By Mark Schedler, Sr. Editor – Transport Management, J. J. Keller & Associates, Inc.
An accelerating shift is taking place in the performance management arena.
Instead of reacting to roadside inspection violations and safety incidents after they happen, top-performing fleets proactively identify the root cause of unsafe, inefficient, and non-compliant behaviors with dash cameras — before profits erode and crashes occur.
To maximize the results of your operation, mitigate risk, and minimize the impact of litigation, you have to develop a best-in-class performance management program. Dash cameras are the answer. Fleets, large and small, are rapidly adopting dash cams to coach their drivers.
Dash cameras provide timely detection and correction of unsafe behaviors, minimize safety-related and operational costs, and can reduce the impact of litigation if a major crash occurs. Consider the risks that your drivers face every day:
- Passenger-vehicle drivers caused 70% of accidents between commercial trucks and cars.1
- The average cost of an accident is $91,000.2
- The average injury cost of an accident is $195,000. 2
- The average cost of an accident involving a fatality is $3.6 million. 2
- The average verdict size for truck crashes has increased 967%.3
A plaintiff’s attorney will try to prove carrier negligence if there is a failure to follow policies, procedures, or reasonable practices that find, coach, remediate, or terminate high-risk drivers.
8 Steps for Getting Drivers to Accept Dash Cameras
Driver performance monitoring with cameras can create a mindset for some drivers that “big brother is watching.” It’s a belief you must address and overcome to be successful. Preparation is key.
Approach your drivers as a coach approaches their athletes after a game. Your feedback on a driver’s performance should be similar to a coach guiding their athlete about their on-field performance. The dash cam video clips are like the game film to help the driver improve, ensuring their employability, compensation, and your bottom line.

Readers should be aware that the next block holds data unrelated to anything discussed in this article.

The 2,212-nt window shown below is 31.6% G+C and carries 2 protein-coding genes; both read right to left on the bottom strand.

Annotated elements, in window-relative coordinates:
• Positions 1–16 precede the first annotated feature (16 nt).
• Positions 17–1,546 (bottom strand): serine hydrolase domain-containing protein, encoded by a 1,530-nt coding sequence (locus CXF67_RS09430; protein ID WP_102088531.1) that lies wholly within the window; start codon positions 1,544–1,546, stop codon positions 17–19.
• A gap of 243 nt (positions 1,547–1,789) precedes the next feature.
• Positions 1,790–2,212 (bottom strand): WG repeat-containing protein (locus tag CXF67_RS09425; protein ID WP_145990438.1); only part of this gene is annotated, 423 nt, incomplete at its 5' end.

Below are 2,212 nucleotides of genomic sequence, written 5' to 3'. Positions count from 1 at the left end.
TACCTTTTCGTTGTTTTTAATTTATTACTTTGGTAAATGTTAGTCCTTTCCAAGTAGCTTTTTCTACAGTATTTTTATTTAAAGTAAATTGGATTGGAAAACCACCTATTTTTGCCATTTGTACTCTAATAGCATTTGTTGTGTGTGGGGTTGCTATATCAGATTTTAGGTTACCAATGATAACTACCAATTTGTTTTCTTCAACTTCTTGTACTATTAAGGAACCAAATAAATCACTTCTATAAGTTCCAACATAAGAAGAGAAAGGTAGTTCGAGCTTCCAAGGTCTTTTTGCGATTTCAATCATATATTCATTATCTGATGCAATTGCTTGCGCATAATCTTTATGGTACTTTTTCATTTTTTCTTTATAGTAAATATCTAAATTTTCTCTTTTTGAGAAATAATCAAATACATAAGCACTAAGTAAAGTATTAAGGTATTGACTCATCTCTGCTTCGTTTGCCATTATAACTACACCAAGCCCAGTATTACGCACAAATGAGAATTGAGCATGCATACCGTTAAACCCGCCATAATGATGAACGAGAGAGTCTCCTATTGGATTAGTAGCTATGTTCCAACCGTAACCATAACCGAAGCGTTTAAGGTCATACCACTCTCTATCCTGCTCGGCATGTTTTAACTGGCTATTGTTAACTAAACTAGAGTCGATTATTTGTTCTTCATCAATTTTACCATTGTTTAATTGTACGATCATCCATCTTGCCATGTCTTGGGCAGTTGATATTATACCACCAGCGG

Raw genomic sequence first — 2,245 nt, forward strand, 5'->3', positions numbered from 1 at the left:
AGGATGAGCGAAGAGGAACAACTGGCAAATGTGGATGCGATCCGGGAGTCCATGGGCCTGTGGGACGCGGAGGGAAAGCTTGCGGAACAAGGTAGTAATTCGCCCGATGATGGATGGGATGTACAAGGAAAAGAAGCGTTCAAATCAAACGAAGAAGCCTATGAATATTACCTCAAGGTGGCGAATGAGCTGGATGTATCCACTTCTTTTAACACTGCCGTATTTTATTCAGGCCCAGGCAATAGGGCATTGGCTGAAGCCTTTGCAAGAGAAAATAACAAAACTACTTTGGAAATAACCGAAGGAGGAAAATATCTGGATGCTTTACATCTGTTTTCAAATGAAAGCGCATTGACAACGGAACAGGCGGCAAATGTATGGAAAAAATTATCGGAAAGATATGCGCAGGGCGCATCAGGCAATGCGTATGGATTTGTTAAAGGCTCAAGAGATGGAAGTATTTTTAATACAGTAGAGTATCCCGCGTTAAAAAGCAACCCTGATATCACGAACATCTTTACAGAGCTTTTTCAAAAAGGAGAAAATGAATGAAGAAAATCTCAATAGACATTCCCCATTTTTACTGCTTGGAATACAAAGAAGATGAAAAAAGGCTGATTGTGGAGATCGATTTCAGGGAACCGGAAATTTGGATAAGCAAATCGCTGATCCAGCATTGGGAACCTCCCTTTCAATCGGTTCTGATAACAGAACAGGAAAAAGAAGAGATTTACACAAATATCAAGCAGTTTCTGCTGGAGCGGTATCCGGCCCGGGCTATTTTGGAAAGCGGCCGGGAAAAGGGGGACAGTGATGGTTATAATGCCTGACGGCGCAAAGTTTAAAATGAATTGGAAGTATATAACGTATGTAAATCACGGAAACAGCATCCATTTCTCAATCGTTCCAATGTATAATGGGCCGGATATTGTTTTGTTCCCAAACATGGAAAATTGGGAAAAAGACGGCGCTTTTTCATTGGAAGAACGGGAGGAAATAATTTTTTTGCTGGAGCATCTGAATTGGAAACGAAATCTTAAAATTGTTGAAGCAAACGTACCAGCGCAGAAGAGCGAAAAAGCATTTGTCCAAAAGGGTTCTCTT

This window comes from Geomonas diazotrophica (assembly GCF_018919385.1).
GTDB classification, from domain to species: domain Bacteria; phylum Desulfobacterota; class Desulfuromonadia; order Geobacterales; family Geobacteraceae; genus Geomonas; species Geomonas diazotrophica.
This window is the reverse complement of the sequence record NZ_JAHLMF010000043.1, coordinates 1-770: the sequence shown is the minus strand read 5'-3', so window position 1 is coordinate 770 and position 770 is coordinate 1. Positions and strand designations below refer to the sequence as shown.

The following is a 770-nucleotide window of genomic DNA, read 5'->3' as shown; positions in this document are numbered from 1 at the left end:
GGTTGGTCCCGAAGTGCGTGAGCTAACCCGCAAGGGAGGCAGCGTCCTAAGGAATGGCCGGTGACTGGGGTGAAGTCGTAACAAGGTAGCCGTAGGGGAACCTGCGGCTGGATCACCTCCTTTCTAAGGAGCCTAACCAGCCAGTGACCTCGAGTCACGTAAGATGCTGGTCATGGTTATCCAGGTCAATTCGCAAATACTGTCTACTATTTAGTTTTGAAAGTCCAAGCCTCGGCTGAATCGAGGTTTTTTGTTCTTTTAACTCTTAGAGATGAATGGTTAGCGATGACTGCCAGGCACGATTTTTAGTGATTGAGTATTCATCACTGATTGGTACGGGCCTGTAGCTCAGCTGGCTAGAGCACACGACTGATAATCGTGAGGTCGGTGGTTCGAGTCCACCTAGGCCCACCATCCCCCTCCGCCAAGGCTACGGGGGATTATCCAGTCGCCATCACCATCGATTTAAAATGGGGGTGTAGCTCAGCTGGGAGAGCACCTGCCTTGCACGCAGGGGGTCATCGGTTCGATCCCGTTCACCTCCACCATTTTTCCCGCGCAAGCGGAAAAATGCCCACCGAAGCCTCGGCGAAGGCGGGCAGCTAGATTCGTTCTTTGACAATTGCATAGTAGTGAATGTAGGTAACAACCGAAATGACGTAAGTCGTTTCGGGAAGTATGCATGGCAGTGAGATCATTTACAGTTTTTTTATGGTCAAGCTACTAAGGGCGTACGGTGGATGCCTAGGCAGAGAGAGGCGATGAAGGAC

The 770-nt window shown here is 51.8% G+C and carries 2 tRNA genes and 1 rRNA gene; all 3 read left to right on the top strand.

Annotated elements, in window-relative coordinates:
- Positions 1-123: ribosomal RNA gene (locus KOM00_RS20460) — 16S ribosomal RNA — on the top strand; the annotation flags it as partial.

Consider these tips:
- Test dash cams with a small group of drivers.
- Share the test-group results in “town hall,” open-forum discussions to dispel rumors and address concerns.
- Emphasize that video is used to coach, improve, and keep drivers, not weed out “bad” drivers.
- Stress the potential benefit of driver exoneration in case of their involvement in a crash.
- Consider a non-punitive break-in period with no disciplinary penalties unless a safety situation calls for action.
- Train drivers thoroughly on the system triggers and the feedback process. Consider a signed agreement saying that drivers’ privacy will be protected.
- Start with event-based, road-facing cameras versus continuous monitoring with road- and driver-facing cameras.
- Ensure coaches acknowledge the challenges drivers face and use videos for recognition and constructive feedback.
Elevating Your Game
The reality is that many carriers face a scarcity of qualified drivers and a trend of million-dollar verdicts against carriers. The best way to mitigate these risks is to address unsafe driver behavior proactively using dash cams systems, like the J. J. Keller Dash Cam PRO.
The best-in-class carriers invest time and money into continually identifying, coaching, and correcting unsafe behaviors. Implementing a dash cam system can elevate your game. Learn more about the benefits of dash cams in the free eBook, The Fleet Manager’s Playbook.
Talk with a compliance specialist about the J. J. Keller® the new Dash Cam PRO, a powerful dual-facing dash camera that captures dangerous driving behaviors, offers over 500 interactive training courses, and provides comprehensive DOT recordkeeping. There’s no other dash camera like it.